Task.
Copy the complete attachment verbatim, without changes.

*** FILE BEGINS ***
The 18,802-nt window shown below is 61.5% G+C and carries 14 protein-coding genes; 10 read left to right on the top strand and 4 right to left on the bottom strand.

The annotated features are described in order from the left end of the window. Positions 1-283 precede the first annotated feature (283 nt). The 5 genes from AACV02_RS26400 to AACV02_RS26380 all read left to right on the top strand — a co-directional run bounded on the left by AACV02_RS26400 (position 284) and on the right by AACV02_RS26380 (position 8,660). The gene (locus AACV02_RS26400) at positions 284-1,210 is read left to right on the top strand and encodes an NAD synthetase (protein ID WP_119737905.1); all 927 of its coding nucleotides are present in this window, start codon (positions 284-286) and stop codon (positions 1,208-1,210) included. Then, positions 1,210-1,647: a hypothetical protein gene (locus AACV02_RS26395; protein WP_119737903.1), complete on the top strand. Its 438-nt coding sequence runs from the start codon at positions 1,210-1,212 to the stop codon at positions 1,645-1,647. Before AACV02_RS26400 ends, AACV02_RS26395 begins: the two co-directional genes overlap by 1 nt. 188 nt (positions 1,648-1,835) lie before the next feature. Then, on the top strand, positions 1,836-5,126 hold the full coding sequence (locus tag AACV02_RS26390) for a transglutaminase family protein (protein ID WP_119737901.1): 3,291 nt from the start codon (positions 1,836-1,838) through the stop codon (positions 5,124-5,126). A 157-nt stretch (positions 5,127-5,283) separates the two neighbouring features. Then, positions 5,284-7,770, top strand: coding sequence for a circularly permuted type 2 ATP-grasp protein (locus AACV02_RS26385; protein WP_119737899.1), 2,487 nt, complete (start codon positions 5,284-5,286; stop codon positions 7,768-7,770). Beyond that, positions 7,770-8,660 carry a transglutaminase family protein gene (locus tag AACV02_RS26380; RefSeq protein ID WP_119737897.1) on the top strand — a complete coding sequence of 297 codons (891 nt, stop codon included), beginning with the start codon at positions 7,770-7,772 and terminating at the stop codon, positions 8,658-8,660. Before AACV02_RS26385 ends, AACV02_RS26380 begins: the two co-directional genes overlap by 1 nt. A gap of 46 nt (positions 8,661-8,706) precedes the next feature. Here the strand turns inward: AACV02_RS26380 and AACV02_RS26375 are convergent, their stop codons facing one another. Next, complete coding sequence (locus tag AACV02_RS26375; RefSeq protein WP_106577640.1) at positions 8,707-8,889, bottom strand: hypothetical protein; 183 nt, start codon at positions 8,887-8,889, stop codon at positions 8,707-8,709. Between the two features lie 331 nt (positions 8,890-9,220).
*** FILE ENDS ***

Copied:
The 18,802-nt window shown below is 61.5% G+C and carries 14 protein-coding genes; 10 read left to right on the top strand and 4 right to left on the bottom strand.

The annotated features are described in order from the left end of the window. Positions 1-283 precede the first annotated feature (283 nt). The 5 genes from AACV02_RS26400 to AACV02_RS26380 all read left to right on the top strand — a co-directional run bounded on the left by AACV02_RS26400 (position 284) and on the right by AACV02_RS26380 (position 8,660). The gene (locus AACV02_RS26400) at positions 284-1,210 is read left to right on the top strand and encodes an NAD synthetase (protein ID WP_119737905.1); all 927 of its coding nucleotides are present in this window, start codon (positions 284-286) and stop codon (positions 1,208-1,210) included. Then, positions 1,210-1,647: a hypothetical protein gene (locus AACV02_RS26395; protein WP_119737903.1), complete on the top strand. Its 438-nt coding sequence runs from the start codon at positions 1,210-1,212 to the stop codon at positions 1,645-1,647. Before AACV02_RS26400 ends, AACV02_RS26395 begins: the two co-directional genes overlap by 1 nt. 188 nt (positions 1,648-1,835) lie before the next feature. Then, on the top strand, positions 1,836-5,126 hold the full coding sequence (locus tag AACV02_RS26390) for a transglutaminase family protein (protein ID WP_119737901.1): 3,291 nt from the start codon (positions 1,836-1,838) through the stop codon (positions 5,124-5,126). A 157-nt stretch (positions 5,127-5,283) separates the two neighbouring features. Then, positions 5,284-7,770, top strand: coding sequence for a circularly permuted type 2 ATP-grasp protein (locus AACV02_RS26385; protein WP_119737899.1), 2,487 nt, complete (start codon positions 5,284-5,286; stop codon positions 7,768-7,770). Beyond that, positions 7,770-8,660 carry a transglutaminase family protein gene (locus tag AACV02_RS26380; RefSeq protein ID WP_119737897.1) on the top strand — a complete coding sequence of 297 codons (891 nt, stop codon included), beginning with the start codon at positions 7,770-7,772 and terminating at the stop codon, positions 8,658-8,660. Before AACV02_RS26385 ends, AACV02_RS26380 begins: the two co-directional genes overlap by 1 nt. A gap of 46 nt (positions 8,661-8,706) precedes the next feature. Here the strand turns inward: AACV02_RS26380 and AACV02_RS26375 are convergent, their stop codons facing one another. Next, complete coding sequence (locus tag AACV02_RS26375; RefSeq protein WP_106577640.1) at positions 8,707-8,889, bottom strand: hypothetical protein; 183 nt, start codon at positions 8,887-8,889, stop codon at positions 8,707-8,709. Between the two features lie 331 nt (positions 8,890-9,220).